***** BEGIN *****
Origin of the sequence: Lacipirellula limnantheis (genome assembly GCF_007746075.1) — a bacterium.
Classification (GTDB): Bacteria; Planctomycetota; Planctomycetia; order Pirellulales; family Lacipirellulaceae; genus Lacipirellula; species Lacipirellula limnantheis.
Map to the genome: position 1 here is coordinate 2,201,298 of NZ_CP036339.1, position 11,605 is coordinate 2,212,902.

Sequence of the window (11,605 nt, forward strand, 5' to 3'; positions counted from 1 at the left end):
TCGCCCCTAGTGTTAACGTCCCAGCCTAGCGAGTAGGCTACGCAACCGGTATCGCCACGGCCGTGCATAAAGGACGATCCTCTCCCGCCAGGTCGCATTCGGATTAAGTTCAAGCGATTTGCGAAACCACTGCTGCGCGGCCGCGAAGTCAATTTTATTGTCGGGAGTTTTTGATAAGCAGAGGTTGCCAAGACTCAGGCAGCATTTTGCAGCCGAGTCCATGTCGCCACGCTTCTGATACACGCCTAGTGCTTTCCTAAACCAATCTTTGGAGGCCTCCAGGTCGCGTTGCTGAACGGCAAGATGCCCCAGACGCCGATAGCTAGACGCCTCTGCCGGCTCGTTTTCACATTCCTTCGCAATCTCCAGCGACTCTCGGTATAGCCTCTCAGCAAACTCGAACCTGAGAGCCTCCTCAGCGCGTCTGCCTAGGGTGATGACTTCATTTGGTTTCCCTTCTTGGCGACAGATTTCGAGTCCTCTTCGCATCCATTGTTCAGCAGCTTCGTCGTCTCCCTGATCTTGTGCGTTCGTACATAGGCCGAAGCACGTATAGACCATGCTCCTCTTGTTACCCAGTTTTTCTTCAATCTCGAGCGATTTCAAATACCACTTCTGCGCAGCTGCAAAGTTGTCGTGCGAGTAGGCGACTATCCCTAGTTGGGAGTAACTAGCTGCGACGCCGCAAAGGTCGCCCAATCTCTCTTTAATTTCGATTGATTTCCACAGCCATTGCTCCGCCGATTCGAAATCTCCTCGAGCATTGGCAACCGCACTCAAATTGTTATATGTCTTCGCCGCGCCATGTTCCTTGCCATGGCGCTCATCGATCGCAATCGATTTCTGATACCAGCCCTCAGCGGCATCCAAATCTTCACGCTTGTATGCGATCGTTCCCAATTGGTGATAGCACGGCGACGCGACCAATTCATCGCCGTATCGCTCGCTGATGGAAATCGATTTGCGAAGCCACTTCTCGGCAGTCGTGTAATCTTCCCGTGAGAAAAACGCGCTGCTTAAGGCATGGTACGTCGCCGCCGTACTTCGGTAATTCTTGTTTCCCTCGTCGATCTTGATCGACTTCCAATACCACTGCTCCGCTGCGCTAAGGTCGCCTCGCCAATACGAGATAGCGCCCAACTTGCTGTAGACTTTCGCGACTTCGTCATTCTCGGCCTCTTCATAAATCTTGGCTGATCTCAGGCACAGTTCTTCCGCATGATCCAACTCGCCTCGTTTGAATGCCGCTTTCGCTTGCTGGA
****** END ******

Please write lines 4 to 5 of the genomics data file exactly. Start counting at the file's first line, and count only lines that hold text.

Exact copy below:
Sequence of the window (11,605 nt, forward strand, 5' to 3'; positions counted from 1 at the left end):
TCGCCCCTAGTGTTAACGTCCCAGCCTAGCGAGTAGGCTACGCAACCGGTATCGCCACGGCCGTGCATAAAGGACGATCCTCTCCCGCCAGGTCGCATTCGGATTAAGTTCAAGCGATTTGCGAAACCACTGCTGCGCGGCCGCGAAGTCAATTTTATTGTCGGGAGTTTTTGATAAGCAGAGGTTGCCAAGACTCAGGCAGCATTTTGCAGCCGAGTCCATGTCGCCACGCTTCTGATACACGCCTAGTGCTTTCCTAAACCAATCTTTGGAGGCCTCCAGGTCGCGTTGCTGAACGGCAAGATGCCCCAGACGCCGATAGCTAGACGCCTCTGCCGGCTCGTTTTCACATTCCTTCGCAATCTCCAGCGACTCTCGGTATAGCCTCTCAGCAAACTCGAACCTGAGAGCCTCCTCAGCGCGTCTGCCTAGGGTGATGACTTCATTTGGTTTCCCTTCTTGGCGACAGATTTCGAGTCCTCTTCGCATCCATTGTTCAGCAGCTTCGTCGTCTCCCTGATCTTGTGCGTTCGTACATAGGCCGAAGCACGTATAGACCATGCTCCTCTTGTTACCCAGTTTTTCTTCAATCTCGAGCGATTTCAAATACCACTTCTGCGCAGCTGCAAAGTTGTCGTGCGAGTAGGCGACTATCCCTAGTTGGGAGTAACTAGCTGCGACGCCGCAAAGGTCGCCCAATCTCTCTTTAATTTCGATTGATTTCCACAGCCATTGCTCCGCCGATTCGAAATCTCCTCGAGCATTGGCAACCGCACTCAAATTGTTATATGTCTTCGCCGCGCCATGTTCCTTGCCATGGCGCTCATCGATCGCAATCGATTTCTGATACCAGCCCTCAGCGGCATCCAAATCTTCACGCTTGTATGCGATCGTTCCCAATTGGTGATAGCACGGCGACGCGACCAATTCATCGCCGTATCGCTCGCTGATGGAAATCGATTTGCGAAGCCACTTCTCGGCAGTCGTGTAATCTTCCCGTGAGAAAAACGCGCTGCTTAAGGCATGGTACGTCGCCGCCGTACTTCGGTAATTCTTGTTTCCCTCGTCGATCTTGATCGACTTCCAATACCACTGCTCCGCTGCGCTAAGGTCGCCTCGCCAATACGAGATAGCGCCCAACTTGCTGTAGACTTTCGCGACTTCGTCATTCTCGGCCTCTTCATAAATCTTGGCTGATCTCAGGCACAGTTCTTCCGCATGATCCAACTCGCCTCGTTTGAATGCCGCTTTCGCTTGCTGGA